Home Sellers Guide

Click here to load reader

  • date post

  • Category


  • view

  • download


Embed Size (px)


Solutions Real Estate Home Seller Guide

Transcript of Home Sellers Guide

  • Table of Contents

    Getting Your House Ready to Sell

    Introduction: Emotion vs. Reason

    De-Personalizing the House

    Removing Clutter, Though You May Not Think of it as Clutter

    Fixing Up the House Interior

    Fixing up Outside the House

    Want to Start Off With a High Sales Price? Beware!

    Meeting with Realtors

    Which Realtor Do You Choose?

    What Happens Behind the Scenes

    Dropping Your Price...Too Late?

    Realtors Talk to Each Other

    Types of Listing Contracts

    Open Listings

    One-Time Show

    Exclusive Agency Listings

    Exclusive Right to Sell

    Details of a Listing Contract

    Price and Terms of Sale

    Lockbox - Yes or No?

    Real Estate Commission

    Multiple Listing Service

    Agency Duties of a Listing Agent

    Resolution of Disputes

    Listing Commissions and Related Issues

    Is the Commission Negotiable?

    Cut-Rate Listing Commissions

    How and When the Commission is Earned

    "Hot" Market Under-Pricing Strategy - Commission Issues

  • The Listing Agent & Marketing Your Home

    The "Real" Role of a Listing Agent

    Preliminary Marketing - the "For Sale" Sign

    Preliminary Marketing - Flyers and the Brochure Box

    The Listing Agent - Marketing Your House to Other Agents

    The Multiple Listing Service

    Office Preview

    Broker Previews and Culinary Delights

    Office Flyers

    Marketing Sessions

    The Listing Agent - Marketing Your House to Homebuyers

    The Purpose of Advertising in General

    Real Estate Company Advertising

    Individual Agent Advertising

    Neighborhood Announcements

    Open Houses

    Showing Your House to Home Buyers

    Convenience and Availabilty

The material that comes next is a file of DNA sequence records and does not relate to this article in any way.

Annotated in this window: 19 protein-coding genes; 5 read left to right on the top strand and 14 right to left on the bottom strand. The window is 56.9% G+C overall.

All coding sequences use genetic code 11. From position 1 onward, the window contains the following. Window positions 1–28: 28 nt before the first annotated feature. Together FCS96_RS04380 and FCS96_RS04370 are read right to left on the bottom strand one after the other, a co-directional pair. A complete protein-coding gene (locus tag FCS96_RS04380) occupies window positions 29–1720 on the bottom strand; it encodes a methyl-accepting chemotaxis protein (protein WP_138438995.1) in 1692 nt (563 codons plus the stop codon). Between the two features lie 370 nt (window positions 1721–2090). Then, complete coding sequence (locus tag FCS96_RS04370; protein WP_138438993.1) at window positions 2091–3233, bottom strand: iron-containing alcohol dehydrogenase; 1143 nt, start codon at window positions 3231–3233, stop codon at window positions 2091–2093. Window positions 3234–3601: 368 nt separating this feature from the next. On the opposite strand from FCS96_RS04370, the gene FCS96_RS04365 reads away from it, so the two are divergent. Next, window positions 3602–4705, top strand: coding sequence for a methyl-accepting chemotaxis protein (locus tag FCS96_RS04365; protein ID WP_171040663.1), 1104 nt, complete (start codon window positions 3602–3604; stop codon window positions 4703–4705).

Why You Should Not Be Home

    Lighting, Fragrances, Pet Control and More

    Keeping the House Tidy and Neat

  • Getting Your House Ready to Sell

    Introduction - Emotion vs. Reason

    When conversing with real estate agents, you will often find that when they talk

    to you about buying real estate, they will refer to your purchase as a "home." Yet

    if you are selling property, they will often refer to it as a "house." There is a reason

    for this. Buying real estate is often an emotional decision, but when selling real

    estate you need to remove emotion from the equation.

    You need to think of your house as a marketable commodity, Property, Real

    estate. Your goal is to get others to see it as their potential home, not yours. If

    you do not consciously make this decision, you can inadvertently create a

    situation where it takes longer to sell your property.

    The first step in getting your home ready to sell is to "de-personalize" it.

    De-personalize the House

    The reason you want to "de-personalize" your home is because you want buyers

    to view it as their potential home. When a potential homebuyer sees your family

    photos hanging on the wall, it puts your own brand on the home and